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Posts Tagged ‘using mebendazole chewable tablets to treat worms in Haiti’

By P.J. Pitts

It’s funny how we sometimes end up exactly where we’re supposed to be, even if we don’t know we’re supposed to be there.  The other day while sitting in the logistics office, waiting for my caffeine to set in, and started talking to a couple of University of

Chief Pharmacy Officer for Bernard Mevs Project Medishare P.J. Pitts went to a nearby ophanage to "deworm" the children there. Malnutrition and worms are the most problematic health issues for children in Haiti. Photo by P.J. Pitts.

Miami students about their project.  They were here field testing a very interesting “tele-medicine” software developed by MIT.  Their plan was to head out to New Life Children’s Home to shoot some video footage and talk with Miriam, the Missions Director, about how the software might be useful in Haiti.  Janet (a teacher from Oregon whose “alter ego” is a warehouse pixie in Haiti) had brought a bunch of school supplies to donate, so was heading out with them.  One of the UM students, Sean, seemed a little disappointed that they weren’t able to do more for the orphanage they’d been working with, so I suggested we “de-worm” all of the kids.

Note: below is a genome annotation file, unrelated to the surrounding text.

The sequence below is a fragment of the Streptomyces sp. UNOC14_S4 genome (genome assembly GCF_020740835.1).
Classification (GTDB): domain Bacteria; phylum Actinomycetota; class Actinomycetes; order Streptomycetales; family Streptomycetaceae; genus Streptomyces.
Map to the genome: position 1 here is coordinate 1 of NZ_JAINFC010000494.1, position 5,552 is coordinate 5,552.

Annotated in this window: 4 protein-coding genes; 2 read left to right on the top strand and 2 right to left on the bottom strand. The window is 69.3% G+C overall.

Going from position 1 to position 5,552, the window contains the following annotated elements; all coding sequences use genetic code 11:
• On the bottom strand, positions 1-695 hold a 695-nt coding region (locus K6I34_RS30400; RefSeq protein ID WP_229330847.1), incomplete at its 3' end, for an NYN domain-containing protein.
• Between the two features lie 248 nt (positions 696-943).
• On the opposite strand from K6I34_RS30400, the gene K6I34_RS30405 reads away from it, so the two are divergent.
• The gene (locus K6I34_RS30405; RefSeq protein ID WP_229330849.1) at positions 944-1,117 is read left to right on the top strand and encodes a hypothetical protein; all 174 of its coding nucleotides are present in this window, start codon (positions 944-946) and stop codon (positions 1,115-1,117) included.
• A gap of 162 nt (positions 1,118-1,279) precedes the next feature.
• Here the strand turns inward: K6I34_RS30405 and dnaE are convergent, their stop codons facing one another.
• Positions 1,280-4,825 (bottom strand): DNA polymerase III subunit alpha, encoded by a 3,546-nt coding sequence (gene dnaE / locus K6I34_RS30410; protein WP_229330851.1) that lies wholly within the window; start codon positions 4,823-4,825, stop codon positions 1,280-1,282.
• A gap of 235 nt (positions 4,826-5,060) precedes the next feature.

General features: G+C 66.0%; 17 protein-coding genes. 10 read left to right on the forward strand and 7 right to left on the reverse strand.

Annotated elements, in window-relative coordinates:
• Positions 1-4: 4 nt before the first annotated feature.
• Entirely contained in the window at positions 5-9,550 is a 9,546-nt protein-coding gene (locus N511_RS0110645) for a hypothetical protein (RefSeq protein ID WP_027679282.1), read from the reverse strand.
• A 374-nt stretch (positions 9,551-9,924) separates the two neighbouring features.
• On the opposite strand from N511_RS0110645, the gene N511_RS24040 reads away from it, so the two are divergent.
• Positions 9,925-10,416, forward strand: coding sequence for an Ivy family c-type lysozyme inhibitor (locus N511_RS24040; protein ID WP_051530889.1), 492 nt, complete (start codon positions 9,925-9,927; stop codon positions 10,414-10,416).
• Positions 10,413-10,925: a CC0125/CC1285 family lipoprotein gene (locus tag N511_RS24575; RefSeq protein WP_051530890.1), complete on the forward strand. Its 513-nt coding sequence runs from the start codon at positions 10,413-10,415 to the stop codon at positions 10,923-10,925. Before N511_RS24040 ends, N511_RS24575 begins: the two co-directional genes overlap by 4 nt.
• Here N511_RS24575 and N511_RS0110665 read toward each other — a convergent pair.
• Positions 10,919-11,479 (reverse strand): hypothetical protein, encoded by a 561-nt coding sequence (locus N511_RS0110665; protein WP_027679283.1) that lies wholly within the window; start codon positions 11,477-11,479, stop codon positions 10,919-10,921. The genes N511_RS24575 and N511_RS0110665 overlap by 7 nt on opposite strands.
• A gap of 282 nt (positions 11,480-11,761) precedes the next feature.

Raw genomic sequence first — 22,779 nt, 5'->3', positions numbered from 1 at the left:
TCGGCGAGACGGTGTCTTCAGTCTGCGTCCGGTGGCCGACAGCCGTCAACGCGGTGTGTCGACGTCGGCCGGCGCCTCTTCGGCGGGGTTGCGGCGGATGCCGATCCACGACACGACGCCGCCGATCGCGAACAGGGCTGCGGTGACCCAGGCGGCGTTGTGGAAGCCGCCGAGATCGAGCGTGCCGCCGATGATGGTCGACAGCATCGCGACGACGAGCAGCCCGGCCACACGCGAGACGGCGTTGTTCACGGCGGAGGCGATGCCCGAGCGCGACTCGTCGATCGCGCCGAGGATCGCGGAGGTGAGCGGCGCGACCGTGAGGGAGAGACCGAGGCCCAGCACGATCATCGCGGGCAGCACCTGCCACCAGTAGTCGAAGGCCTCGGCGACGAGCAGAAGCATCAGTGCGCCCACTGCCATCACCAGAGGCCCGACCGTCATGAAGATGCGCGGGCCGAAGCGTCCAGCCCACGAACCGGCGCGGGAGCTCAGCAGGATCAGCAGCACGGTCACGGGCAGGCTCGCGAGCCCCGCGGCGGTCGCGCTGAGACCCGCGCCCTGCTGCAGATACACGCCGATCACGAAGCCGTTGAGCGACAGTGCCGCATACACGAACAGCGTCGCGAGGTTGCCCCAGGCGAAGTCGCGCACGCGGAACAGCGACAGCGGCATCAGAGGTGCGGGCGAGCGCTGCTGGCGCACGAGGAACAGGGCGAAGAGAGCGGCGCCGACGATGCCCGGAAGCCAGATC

Miriam estimates that approximately 90 percent of the children in the tent cities have some sort of intestinal worm.  The living conditions are filthy, with many people sleeping on the dirt, and there is really no way to have anything be “sanitary”.  When a worm infestation isn’t treated, the worms migrate out of the intestines and into other areas. Seeing a kid cough up worms that are 6-inches long is one of those things you never forget.  And in a country where so many of the children are already malnourished, parasitic worms are even more deadly.  Many organizations and school will periodically de-worm all of the children as a precaution.  Anti-helmintics (de-worming medicine) are worth their weight in gold in Haiti, and I’d just been gifted a few thousand mebendazole chewable tablets, and playing with orphans is always a fun way to spend half a day.

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